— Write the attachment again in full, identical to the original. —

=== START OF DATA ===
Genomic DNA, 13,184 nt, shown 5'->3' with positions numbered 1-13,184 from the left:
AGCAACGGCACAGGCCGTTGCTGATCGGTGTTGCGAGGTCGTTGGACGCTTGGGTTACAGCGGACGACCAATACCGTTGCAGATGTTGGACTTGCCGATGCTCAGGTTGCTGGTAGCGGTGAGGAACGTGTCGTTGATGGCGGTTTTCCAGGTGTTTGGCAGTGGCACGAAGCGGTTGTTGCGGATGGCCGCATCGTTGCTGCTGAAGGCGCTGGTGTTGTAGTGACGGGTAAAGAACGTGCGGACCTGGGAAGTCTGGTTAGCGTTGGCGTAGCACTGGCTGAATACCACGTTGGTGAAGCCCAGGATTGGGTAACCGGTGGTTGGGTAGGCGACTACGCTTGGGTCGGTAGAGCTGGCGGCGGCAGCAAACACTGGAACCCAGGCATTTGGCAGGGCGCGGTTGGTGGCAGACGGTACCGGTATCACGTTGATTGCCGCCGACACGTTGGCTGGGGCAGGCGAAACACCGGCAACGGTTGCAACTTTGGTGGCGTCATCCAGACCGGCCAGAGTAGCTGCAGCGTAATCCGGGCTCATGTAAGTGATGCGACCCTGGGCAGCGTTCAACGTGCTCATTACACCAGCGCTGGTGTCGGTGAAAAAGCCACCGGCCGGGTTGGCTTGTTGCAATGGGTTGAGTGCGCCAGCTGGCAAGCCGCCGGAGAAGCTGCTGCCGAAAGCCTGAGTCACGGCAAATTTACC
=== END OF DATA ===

Genomic DNA, 13,184 nt, shown 5'->3' with positions numbered 1-13,184 from the left:
AGCAACGGCACAGGCCGTTGCTGATCGGTGTTGCGAGGTCGTTGGACGCTTGGGTTACAGCGGACGACCAATACCGTTGCAGATGTTGGACTTGCCGATGCTCAGGTTGCTGGTAGCGGTGAGGAACGTGTCGTTGATGGCGGTTTTCCAGGTGTTTGGCAGTGGCACGAAGCGGTTGTTGCGGATGGCCGCATCGTTGCTGCTGAAGGCGCTGGTGTTGTAGTGACGGGTAAAGAACGTGCGGACCTGGGAAGTCTGGTTAGCGTTGGCGTAGCACTGGCTGAATACCACGTTGGTGAAGCCCAGGATTGGGTAACCGGTGGTTGGGTAGGCGACTACGCTTGGGTCGGTAGAGCTGGCGGCGGCAGCAAACACTGGAACCCAGGCATTTGGCAGGGCGCGGTTGGTGGCAGACGGTACCGGTATCACGTTGATTGCCGCCGACACGTTGGCTGGGGCAGGCGAAACACCGGCAACGGTTGCAACTTTGGTGGCGTCATCCAGACCGGCCAGAGTAGCTGCAGCGTAATCCGGGCTCATGTAAGTGATGCGACCCTGGGCAGCGTTCAACGTGCTCATTACACCAGCGCTGGTGTCGGTGAAAAAGCCACCGGCCGGGTTGGCTTGTTGCAATGGGTTGAGTGCGCCAGCTGGCAAGCCGCCGGAGAAGCTGCTGCCGAAAGCCTGAGTCACGGCAAATTTACC